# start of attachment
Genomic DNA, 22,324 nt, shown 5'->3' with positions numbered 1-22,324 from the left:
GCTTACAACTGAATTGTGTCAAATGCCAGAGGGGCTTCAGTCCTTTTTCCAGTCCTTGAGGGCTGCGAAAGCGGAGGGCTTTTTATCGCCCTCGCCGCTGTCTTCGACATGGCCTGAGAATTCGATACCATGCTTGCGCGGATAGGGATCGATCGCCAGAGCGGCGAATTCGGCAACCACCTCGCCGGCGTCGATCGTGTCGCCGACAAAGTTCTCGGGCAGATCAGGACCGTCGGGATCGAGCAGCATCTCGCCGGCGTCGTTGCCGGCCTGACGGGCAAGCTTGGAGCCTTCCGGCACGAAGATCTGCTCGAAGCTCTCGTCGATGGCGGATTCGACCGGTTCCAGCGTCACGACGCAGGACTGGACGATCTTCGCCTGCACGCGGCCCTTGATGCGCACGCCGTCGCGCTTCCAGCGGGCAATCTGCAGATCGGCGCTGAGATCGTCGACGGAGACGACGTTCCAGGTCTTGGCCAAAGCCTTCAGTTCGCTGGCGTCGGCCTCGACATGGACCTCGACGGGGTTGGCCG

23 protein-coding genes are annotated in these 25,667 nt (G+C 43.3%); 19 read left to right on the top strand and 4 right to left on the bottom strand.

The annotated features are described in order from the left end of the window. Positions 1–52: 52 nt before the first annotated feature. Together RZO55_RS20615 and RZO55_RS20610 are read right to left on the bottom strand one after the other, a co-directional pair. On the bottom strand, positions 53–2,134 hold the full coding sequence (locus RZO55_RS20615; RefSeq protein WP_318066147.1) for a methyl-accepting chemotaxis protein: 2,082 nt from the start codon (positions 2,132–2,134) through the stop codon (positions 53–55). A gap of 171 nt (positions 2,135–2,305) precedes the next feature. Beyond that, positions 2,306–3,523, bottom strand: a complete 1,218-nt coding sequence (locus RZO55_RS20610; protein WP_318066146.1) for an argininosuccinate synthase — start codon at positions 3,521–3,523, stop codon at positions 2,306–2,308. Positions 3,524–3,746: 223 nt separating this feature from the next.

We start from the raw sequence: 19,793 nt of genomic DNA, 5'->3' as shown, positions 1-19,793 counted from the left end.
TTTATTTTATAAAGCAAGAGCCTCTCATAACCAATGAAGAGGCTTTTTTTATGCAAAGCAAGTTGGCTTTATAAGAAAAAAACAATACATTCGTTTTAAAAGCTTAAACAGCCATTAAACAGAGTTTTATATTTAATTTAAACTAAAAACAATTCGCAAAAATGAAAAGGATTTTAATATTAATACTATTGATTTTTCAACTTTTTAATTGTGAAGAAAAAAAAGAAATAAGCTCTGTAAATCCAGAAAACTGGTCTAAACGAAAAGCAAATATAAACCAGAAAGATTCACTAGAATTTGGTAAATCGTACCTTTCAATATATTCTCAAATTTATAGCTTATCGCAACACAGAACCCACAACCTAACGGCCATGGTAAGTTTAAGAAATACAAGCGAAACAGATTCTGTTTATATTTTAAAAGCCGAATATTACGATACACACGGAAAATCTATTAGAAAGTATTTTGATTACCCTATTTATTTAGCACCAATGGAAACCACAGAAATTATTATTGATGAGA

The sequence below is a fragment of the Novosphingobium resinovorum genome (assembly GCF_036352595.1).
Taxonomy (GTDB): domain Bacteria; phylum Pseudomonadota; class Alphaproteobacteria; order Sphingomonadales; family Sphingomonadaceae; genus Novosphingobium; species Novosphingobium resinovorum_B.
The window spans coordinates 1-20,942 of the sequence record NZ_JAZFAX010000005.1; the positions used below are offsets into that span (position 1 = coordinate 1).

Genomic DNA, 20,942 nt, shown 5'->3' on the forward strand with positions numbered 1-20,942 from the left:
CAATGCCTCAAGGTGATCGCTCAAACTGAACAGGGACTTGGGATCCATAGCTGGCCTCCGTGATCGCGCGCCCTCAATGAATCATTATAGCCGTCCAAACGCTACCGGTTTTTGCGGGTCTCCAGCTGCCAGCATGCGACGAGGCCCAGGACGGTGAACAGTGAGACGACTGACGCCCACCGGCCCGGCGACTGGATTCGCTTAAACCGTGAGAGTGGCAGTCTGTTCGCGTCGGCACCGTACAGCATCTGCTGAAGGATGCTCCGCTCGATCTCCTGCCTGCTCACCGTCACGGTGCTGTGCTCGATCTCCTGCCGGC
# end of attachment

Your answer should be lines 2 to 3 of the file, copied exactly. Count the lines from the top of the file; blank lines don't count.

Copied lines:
GCTTACAACTGAATTGTGTCAAATGCCAGAGGGGCTTCAGTCCTTTTTCCAGTCCTTGAGGGCTGCGAAAGCGGAGGGCTTTTTATCGCCCTCGCCGCTGTCTTCGACATGGCCTGAGAATTCGATACCATGCTTGCGCGGATAGGGATCGATCGCCAGAGCGGCGAATTCGGCAACCACCTCGCCGGCGTCGATCGTGTCGCCGACAAAGTTCTCGGGCAGATCAGGACCGTCGGGATCGAGCAGCATCTCGCCGGCGTCGTTGCCGGCCTGACGGGCAAGCTTGGAGCCTTCCGGCACGAAGATCTGCTCGAAGCTCTCGTCGATGGCGGATTCGACCGGTTCCAGCGTCACGACGCAGGACTGGACGATCTTCGCCTGCACGCGGCCCTTGATGCGCACGCCGTCGCGCTTCCAGCGGGCAATCTGCAGATCGGCGCTGAGATCGTCGACGGAGACGACGTTCCAGGTCTTGGCCAAAGCCTTCAGTTCGCTGGCGTCGGCCTCGACATGGACCTCGACGGGGTTGGCCG

23 protein-coding genes are annotated in these 25,667 nt (G+C 43.3%); 19 read left to right on the top strand and 4 right to left on the bottom strand.